IMI Public Lecture, University of Bath
Time: 13 Apri, 3.15pm – 4.05pm
On Friday 13 April, Associate Professor Joanna Bryson in the Department of Computer Science at Bath University will explore how artificial intelligence may be prone to human prejudice.
Abstract: Machine learning exploits patterns in existing data to create artificial intelligence (AI).
Research conducted by Dr Joanna Bryson in collaboration with Aylin Caliskan and Arvind Narayanan from Princeton University has shown that applying machine learning to text taken from the Internet results in AI with human-like semantic biases.
These biases can be morally neutral as toward insects or flowers, problematic as toward race or gender, or even simply veridical, reflecting the status quo distribution of gender with respect to careers or first names.
Their finding indicates that standard written and spoken words contain recoverable and accurate imprints of our historical biases. It also holds the promise for identifying and addressing sources of bias in our culture and technology.
In her talk, Dr Bryson will present her research on machine bias, and discuss what this reveals about the origins of human biases, stereotypes, and prejudices. Joanna will also explore how implicit and explicit human bias accounts for bias in AI, and discuss when and how we may be able to use AI to address prejudice.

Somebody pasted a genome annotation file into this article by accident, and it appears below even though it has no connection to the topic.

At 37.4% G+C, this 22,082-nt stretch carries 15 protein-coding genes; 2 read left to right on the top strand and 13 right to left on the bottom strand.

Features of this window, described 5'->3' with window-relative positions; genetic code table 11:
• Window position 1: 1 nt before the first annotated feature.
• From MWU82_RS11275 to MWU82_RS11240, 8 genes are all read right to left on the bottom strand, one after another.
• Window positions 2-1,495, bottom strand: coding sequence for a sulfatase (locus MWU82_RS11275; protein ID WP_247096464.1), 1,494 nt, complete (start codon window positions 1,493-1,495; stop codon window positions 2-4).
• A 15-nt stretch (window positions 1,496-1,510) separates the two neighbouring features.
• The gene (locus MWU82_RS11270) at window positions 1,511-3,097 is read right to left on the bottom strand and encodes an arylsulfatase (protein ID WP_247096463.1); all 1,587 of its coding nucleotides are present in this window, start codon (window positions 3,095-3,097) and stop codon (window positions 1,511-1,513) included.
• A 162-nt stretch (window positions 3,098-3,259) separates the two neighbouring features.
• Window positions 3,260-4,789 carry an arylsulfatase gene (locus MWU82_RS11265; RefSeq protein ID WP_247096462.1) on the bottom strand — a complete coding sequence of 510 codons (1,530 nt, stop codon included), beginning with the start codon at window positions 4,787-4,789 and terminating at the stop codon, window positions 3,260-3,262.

Speaker: Joanna Bryson
Dr Joanna Bryson is an Associate Professor in the Department of Computer Science at Bath University, and affiliate at Princeton Center for Information Technology Policy.
Joanna holds degrees in Psychology from Chicago and Edinburgh, and Artificial Intelligence from Edinburgh and MIT.
Her research covers a broad range of topics from artificial intelligence, autonomy and robot ethics, and human cooperation. She has worked in AI ethics since 1996 and helped author the UK Research Councils’ ‘Principles of Robotics’ in 2010.
She is AXA Research Fund awardee, having been granted funding to conduct a series of unique experiments on how people interact with humanoid robots (http://www.bath.ac.uk/research/news/2017/10/12/humanoid-robot-tests-to-explore-ai-ethics). Last year alone, she consulted to The Red Cross on autonomous weapons, Chatham House on the impact of AI on the nuclear threat, and is currently advising the British Parliament, European Parliament, and the OECD regarding the regulation of AI.
To register for this talk, and for more information, please visit https://www.eventbrite.co.uk/e/is-artificial-intelligence-prone-to-prejudice-tickets-44402585328